Instead of pushing traditional spa services, several hotels around the world are focusing on expanding natural hot springs on-site as a way for guests to unwind. A recent renovation at Calistoga Spa Hot Springs in Napa Valley, Calif., for example, added four mineral pools with temperatures ranging from 80 to 106 degrees.
Dunton Hot Springs, a resort in Colorado’s San Juan Mountains, has five natural sulfur-free hot springs and is working on creating a sixth. The new Nayara Springs in northern Costa Rica has natural hot springs running through it, and each of its 16 private villas has a plunge pool fed by their waters.
Banyan Tree Hotels and Resorts has two properties in China where natural springs are a highlight: the Banyan Tree Chongqing Beibei in the southwestern metropolis of Chongqing has a 100-degree hot spring attached to its 107 rooms and seven additional indoor and outdoor springs as part of its spa. Angsana Tengchong Hot Spring Village (another Banyan Tree) in the Yunan province has 43 mineral-based springs spread over 180,000 square feet. Two Bunch Palms in Desert Hot Springs, Calif., is in the midst of an $11 million renovation that includes adding two hot springs to its current one. The pools will be heated to 104 degrees and each will be able to accommodate at least 20 people.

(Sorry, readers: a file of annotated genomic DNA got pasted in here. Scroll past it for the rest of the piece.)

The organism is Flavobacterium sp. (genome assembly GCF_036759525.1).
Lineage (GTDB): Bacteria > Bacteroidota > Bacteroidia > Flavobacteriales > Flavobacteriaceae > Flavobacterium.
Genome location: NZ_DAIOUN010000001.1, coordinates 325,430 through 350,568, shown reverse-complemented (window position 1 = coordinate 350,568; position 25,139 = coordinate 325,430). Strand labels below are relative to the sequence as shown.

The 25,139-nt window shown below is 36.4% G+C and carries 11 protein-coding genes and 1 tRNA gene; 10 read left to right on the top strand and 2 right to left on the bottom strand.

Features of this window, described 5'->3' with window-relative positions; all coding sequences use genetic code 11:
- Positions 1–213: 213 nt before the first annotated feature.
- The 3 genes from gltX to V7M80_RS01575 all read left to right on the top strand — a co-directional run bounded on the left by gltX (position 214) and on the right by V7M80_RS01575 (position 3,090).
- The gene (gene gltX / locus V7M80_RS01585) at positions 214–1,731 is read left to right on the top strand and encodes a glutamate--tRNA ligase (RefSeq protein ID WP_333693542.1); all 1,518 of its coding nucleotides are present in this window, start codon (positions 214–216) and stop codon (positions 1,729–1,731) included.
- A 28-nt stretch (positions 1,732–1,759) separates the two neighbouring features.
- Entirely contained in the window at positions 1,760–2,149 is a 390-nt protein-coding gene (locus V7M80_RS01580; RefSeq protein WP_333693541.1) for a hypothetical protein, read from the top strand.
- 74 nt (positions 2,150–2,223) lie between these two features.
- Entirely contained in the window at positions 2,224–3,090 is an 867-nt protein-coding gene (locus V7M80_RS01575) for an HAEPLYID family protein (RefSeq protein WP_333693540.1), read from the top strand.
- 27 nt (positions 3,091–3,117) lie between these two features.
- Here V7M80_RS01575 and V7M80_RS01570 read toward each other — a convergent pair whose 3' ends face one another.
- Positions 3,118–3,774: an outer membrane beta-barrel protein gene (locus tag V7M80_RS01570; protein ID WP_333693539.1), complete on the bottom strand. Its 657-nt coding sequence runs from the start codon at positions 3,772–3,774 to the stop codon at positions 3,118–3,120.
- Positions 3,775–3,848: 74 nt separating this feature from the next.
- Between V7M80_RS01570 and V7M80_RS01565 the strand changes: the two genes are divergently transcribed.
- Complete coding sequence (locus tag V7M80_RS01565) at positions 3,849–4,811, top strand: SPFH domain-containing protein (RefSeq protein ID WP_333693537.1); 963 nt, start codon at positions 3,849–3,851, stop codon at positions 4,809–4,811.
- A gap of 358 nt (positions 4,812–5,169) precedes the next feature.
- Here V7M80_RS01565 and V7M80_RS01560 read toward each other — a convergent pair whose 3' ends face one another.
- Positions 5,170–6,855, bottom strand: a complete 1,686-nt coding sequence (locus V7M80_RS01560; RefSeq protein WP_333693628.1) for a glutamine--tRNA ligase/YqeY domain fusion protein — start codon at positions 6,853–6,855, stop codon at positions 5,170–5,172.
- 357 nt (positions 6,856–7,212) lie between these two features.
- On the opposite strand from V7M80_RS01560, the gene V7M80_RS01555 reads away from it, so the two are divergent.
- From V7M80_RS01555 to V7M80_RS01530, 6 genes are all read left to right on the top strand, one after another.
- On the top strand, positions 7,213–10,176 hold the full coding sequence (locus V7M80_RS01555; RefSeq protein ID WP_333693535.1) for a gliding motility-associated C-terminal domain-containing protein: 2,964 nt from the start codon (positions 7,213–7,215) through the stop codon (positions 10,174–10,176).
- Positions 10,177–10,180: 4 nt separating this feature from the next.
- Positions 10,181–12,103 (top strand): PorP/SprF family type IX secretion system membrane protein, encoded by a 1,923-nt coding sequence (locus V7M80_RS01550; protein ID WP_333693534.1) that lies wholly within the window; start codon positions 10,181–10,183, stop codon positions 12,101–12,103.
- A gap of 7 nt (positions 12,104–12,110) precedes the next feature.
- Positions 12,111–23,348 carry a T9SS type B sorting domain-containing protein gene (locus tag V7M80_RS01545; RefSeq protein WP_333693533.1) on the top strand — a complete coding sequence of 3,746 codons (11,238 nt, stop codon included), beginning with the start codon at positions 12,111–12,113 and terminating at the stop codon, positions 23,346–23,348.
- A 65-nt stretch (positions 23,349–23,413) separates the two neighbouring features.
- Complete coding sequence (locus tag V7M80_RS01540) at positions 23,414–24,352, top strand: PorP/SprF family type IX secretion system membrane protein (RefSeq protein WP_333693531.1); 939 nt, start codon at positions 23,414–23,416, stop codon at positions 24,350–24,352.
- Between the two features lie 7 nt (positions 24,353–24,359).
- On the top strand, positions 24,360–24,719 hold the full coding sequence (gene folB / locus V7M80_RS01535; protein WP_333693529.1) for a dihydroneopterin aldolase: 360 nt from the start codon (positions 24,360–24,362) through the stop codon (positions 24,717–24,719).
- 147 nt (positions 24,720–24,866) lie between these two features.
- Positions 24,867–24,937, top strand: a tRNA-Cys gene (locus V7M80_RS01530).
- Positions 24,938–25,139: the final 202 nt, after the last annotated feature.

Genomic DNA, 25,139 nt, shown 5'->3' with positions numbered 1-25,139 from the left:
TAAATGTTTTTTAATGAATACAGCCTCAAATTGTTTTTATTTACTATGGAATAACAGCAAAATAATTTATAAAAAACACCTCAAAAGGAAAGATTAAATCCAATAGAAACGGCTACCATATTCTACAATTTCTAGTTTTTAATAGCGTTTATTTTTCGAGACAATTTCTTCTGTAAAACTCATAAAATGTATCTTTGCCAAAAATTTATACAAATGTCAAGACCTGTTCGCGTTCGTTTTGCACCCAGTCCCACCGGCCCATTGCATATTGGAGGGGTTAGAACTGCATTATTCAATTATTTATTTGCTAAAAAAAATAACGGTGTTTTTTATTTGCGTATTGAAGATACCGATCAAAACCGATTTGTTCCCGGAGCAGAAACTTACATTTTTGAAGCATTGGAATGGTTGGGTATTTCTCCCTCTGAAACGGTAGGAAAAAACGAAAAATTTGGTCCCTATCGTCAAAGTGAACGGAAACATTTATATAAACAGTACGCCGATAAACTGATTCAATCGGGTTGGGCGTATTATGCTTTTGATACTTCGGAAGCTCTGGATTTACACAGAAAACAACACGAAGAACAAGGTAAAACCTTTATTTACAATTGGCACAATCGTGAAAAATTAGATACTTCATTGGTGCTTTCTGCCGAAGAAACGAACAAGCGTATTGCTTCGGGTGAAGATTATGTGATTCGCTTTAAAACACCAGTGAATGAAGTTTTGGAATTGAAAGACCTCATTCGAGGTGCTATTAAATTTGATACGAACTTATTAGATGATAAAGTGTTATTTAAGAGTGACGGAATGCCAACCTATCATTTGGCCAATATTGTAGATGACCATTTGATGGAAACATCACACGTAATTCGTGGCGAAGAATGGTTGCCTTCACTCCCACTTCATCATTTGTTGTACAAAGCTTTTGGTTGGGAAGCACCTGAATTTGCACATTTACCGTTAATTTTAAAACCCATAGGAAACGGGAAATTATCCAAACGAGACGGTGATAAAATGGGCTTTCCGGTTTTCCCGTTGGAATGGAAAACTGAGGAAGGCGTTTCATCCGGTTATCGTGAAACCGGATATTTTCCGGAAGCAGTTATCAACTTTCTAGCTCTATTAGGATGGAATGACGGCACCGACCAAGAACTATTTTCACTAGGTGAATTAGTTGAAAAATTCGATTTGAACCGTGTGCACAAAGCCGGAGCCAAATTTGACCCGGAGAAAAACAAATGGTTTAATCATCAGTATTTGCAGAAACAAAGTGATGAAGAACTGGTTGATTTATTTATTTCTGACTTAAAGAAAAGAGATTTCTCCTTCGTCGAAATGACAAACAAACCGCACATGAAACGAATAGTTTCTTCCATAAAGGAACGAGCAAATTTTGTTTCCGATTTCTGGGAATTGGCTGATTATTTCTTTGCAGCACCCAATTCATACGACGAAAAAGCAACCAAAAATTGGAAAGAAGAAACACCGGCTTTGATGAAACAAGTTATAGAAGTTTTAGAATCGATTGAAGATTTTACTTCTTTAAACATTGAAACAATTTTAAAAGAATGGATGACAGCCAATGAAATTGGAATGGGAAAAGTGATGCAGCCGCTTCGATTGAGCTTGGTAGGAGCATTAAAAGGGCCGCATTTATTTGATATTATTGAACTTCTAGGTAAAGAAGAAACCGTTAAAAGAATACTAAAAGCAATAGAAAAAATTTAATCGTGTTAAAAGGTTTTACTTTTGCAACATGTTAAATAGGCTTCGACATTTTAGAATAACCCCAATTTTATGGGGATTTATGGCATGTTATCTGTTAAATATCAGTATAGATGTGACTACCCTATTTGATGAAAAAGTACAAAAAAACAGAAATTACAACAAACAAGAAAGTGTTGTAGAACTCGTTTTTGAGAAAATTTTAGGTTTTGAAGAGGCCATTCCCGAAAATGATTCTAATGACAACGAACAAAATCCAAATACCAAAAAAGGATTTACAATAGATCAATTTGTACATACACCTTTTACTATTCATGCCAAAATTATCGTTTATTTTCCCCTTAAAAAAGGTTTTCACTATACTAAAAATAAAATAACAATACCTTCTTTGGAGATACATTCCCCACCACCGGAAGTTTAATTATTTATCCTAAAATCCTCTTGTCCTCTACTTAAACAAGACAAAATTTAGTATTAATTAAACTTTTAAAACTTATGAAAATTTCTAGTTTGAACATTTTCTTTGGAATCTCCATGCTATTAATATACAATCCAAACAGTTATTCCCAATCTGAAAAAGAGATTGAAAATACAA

Susie Ellis, the president of SpaFinder Wellness Inc., an online service that connects consumers with spas, said that soaking in hot springs is an ancient practice that’s finally coming into vogue because travelers are more interested in natural treatments. “They feel good, relieve stress, and there are a lot of them around the world which are finally being tapped into,” she said.
Any health benefits aside, the biggest perk of hot springs at hotels might be their affordability; most properties don’t charge their guests to use them.